Occupational Health

OHS Policy Document: OHS 1/07


Occupational Health is concerned with the effects of work on health and the effects of health on work. Effective preventative occupational health strategies are particularly important given the diverse range of hazards and working environments associated with activities undertaken by University staff and students.

Occupational Health is also necessary to assist individuals with injuries or medical conditions to remain at work or return to work, and for people with disabilities to obtain and retain work.

Occupational health service provision does not cover general medical care. All University staff and students should register with a general practitioner, who can also refer to NHS hospitals and other specialist services.


This document provides University policy and arrangements to manage occupational health issues arising from University activities or premises.


The University is committed to minimising the potential for work related ill health (physical or mental) or injury as far as is reasonably practicable.

The University aims to ensure early identification and management of occupational ill health.

The University will have a strategic approach to occupational health via the Health and Safety Management Committee (as a committee of Council), the Consultative Committee for Health and Safety, the Health Protection Advisory Group (and other advisory groups of the Health and Safety Management Committee), and other committees and working parties where appropriate.

The University aims to provide managers and staff with information about the nature and causes of effects of ill health in and arising from the workplace. This is achieved in a variety of ways including the provision of policies, guidelines, education, web-based information, training, and support.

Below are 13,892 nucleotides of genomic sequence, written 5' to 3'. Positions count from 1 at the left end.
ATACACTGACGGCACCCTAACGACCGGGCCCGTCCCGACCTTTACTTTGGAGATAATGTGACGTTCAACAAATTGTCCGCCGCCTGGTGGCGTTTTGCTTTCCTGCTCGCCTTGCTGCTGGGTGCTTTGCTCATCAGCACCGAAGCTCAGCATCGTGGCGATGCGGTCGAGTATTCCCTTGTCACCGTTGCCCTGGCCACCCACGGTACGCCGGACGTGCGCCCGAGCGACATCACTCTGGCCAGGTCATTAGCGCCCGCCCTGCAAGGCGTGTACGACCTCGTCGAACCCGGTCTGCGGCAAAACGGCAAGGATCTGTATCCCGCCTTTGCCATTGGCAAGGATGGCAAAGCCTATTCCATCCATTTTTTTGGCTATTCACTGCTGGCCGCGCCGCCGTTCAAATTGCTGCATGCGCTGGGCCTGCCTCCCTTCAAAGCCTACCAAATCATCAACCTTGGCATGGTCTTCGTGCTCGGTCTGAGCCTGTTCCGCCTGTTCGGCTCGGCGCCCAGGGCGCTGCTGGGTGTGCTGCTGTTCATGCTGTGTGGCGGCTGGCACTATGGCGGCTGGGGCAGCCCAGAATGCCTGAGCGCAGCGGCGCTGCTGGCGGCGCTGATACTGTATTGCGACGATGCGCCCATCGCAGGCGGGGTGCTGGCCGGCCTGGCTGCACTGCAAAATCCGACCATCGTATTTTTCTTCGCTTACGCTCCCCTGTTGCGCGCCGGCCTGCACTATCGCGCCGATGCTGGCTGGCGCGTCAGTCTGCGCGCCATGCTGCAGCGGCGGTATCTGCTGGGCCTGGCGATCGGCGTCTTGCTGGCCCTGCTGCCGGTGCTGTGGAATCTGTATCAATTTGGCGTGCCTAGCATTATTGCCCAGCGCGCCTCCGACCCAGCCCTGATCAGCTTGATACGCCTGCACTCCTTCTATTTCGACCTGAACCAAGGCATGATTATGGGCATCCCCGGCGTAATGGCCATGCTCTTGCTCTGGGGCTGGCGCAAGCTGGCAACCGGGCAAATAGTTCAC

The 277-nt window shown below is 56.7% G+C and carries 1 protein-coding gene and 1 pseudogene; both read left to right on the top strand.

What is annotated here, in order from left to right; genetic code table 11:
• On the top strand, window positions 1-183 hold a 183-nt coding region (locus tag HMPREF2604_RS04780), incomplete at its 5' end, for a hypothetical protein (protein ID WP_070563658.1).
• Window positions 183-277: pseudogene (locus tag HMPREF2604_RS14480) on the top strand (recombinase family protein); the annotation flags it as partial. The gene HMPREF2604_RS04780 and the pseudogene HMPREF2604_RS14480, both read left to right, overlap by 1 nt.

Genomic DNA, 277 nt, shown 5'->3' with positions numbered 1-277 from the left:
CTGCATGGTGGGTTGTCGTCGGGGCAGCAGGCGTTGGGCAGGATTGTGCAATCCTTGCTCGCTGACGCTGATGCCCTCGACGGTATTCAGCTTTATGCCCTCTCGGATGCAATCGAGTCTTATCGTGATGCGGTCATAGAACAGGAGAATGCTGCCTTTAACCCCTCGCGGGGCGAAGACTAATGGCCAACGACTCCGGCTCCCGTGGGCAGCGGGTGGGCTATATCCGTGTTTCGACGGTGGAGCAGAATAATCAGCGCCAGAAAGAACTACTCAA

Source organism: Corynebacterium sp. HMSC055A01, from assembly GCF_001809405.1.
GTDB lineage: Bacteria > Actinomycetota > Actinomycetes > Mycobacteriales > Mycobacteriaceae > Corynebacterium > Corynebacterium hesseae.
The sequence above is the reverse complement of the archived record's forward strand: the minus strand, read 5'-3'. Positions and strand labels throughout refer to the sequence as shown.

The University will provide those individuals whose health is identified to be particularly at risk from work with appropriate management and advice, whilst recognising confidentiality where appropriate.

The University will monitor occupational ill health and the effectiveness of measures to reduce it.

The University has established an Occupational Health Service (OHS), which provides specialist occupational health advice and services to the University, its staff and managers. This support is extended to students in situations where they are carrying out activities that could cause a risk to their health as part of their course or research.

OHS will ensure that medical information relating to individuals is treated in strict confidence in line with professional ethics and data protection requirements.

All services within central administration (e.g. the Safety Office, Personnel Services, and Disability Services) will work closely in areas where occupational health matters overlap with other functions or strategies.